Incidence of analgesic nephropathy in Berlin since 1983. (1/66)

BACKGROUND: Phenacetin was removed from the German market in 1986 and was replaced mainly in analgesic compounds by acetaminophen. Our objective was to examine the effect of this measure on the incidence of analgesic nephropathy in light of the changes in other end-stage renal diseases. METHODS: We therefore compared the proportion of renal diseases in all patients starting dialysis treatment during three 18-month periods: 4/1982-9/1983 (n=57); 1/1991-6/1992 (n=81); and 10/1995-3/1997 (n=76). RESULTS: On the one hand, the proportion of end-stage analgesic nephropathy decreased significantly from 30% in 1981-1982 to 21% in 1991-1992 and 12% in 1995-1997 (P=0.01). On the other hand, type II diabetes increased significantly from 7% to 22% (P=0.01) and 29%, (P=0.001). Using the chi2 distribution test to analyze the frequencies of seven diseases at three different time intervals, however, showed that the changes in renal-disease proportions between 1982-1983, 1991-1992 and 1995-1997 were not significantly independent. There was a significant median age increase from 52 years (CI0.95 44-58) in 1982-1983 to 63 (CI0.95 55-67) in 1991-1992 and 63 (CI0.95 60-66) in 1995-1997 (P=0.003) for all patients starting dialysis but not for those with analgesic nephropathy [59 (55-71) vs 64 (53-67) and 61 (50-72); n.s.]. CONCLUSION: The decrease of end-stage analgesic nephropathy since 1983 may be partially due to the removal of phenacetin from the German market in 1986. However, considering the general increase in numbers of dialysis patients, their higher age and the increased incidence of type II diabetes, the decrease in analgesic nephropathy is not a statistically significant independent variable. Altered admittance policies for dialysis treatment have yielded a new pattern of renal-disease proportion which interferes with changes in the incidence of analgesic nephropathy.  (+info)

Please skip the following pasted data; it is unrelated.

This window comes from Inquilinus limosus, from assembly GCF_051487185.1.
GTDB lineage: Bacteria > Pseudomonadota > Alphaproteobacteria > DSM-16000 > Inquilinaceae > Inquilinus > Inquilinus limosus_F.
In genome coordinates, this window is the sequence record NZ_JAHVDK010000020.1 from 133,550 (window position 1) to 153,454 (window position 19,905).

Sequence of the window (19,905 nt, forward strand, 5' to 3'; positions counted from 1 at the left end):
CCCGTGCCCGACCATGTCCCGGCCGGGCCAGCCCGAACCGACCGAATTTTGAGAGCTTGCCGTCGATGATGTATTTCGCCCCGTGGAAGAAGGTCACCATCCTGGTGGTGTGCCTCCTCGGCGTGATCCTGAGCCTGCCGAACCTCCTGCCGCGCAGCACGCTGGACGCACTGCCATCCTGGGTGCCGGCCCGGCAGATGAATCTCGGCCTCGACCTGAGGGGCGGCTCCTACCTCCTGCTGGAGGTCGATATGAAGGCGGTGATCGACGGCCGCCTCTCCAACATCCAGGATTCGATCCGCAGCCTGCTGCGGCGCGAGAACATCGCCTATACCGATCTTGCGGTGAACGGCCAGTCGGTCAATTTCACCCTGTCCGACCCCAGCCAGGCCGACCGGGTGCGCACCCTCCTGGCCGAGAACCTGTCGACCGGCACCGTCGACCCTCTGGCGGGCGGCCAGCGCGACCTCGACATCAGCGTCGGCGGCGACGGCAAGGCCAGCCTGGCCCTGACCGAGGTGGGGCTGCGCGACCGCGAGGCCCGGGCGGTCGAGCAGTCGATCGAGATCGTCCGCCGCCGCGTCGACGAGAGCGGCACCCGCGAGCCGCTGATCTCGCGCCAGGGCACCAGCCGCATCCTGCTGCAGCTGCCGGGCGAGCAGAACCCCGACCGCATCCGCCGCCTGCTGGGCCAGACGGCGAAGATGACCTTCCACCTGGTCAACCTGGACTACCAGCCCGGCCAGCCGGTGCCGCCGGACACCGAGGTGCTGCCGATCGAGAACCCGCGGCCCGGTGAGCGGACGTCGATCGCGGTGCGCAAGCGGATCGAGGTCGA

Aquabacterium gen. nov., with description of Aquabacterium citratiphilum sp. nov., Aquabacterium parvum sp. nov. and Aquabacterium commune sp. nov., three in situ dominant bacterial species from the Berlin drinking water system. (2/66)